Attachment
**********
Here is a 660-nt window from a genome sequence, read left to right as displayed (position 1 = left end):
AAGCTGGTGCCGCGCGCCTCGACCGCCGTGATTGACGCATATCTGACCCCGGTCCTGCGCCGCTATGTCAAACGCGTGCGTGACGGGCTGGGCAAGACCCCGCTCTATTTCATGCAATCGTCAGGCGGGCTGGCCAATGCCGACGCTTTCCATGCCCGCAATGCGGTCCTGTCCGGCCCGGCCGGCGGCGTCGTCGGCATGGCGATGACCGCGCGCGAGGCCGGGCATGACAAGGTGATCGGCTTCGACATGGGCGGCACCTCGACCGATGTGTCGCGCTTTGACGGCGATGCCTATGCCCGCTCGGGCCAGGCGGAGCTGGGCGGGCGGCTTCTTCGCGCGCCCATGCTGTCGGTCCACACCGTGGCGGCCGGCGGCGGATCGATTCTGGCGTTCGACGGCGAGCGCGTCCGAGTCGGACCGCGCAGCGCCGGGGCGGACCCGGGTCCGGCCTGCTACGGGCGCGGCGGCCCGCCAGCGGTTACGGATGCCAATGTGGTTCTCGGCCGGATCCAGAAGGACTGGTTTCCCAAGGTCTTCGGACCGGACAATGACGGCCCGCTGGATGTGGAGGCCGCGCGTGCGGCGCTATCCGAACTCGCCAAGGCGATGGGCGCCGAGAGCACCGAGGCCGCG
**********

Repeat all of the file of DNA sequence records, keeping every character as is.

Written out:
Here is a 660-nt window from a genome sequence, read left to right as displayed (position 1 = left end):
AAGCTGGTGCCGCGCGCCTCGACCGCCGTGATTGACGCATATCTGACCCCGGTCCTGCGCCGCTATGTCAAACGCGTGCGTGACGGGCTGGGCAAGACCCCGCTCTATTTCATGCAATCGTCAGGCGGGCTGGCCAATGCCGACGCTTTCCATGCCCGCAATGCGGTCCTGTCCGGCCCGGCCGGCGGCGTCGTCGGCATGGCGATGACCGCGCGCGAGGCCGGGCATGACAAGGTGATCGGCTTCGACATGGGCGGCACCTCGACCGATGTGTCGCGCTTTGACGGCGATGCCTATGCCCGCTCGGGCCAGGCGGAGCTGGGCGGGCGGCTTCTTCGCGCGCCCATGCTGTCGGTCCACACCGTGGCGGCCGGCGGCGGATCGATTCTGGCGTTCGACGGCGAGCGCGTCCGAGTCGGACCGCGCAGCGCCGGGGCGGACCCGGGTCCGGCCTGCTACGGGCGCGGCGGCCCGCCAGCGGTTACGGATGCCAATGTGGTTCTCGGCCGGATCCAGAAGGACTGGTTTCCCAAGGTCTTCGGACCGGACAATGACGGCCCGCTGGATGTGGAGGCCGCGCGTGCGGCGCTATCCGAACTCGCCAAGGCGATGGGCGCCGAGAGCACCGAGGCCGCG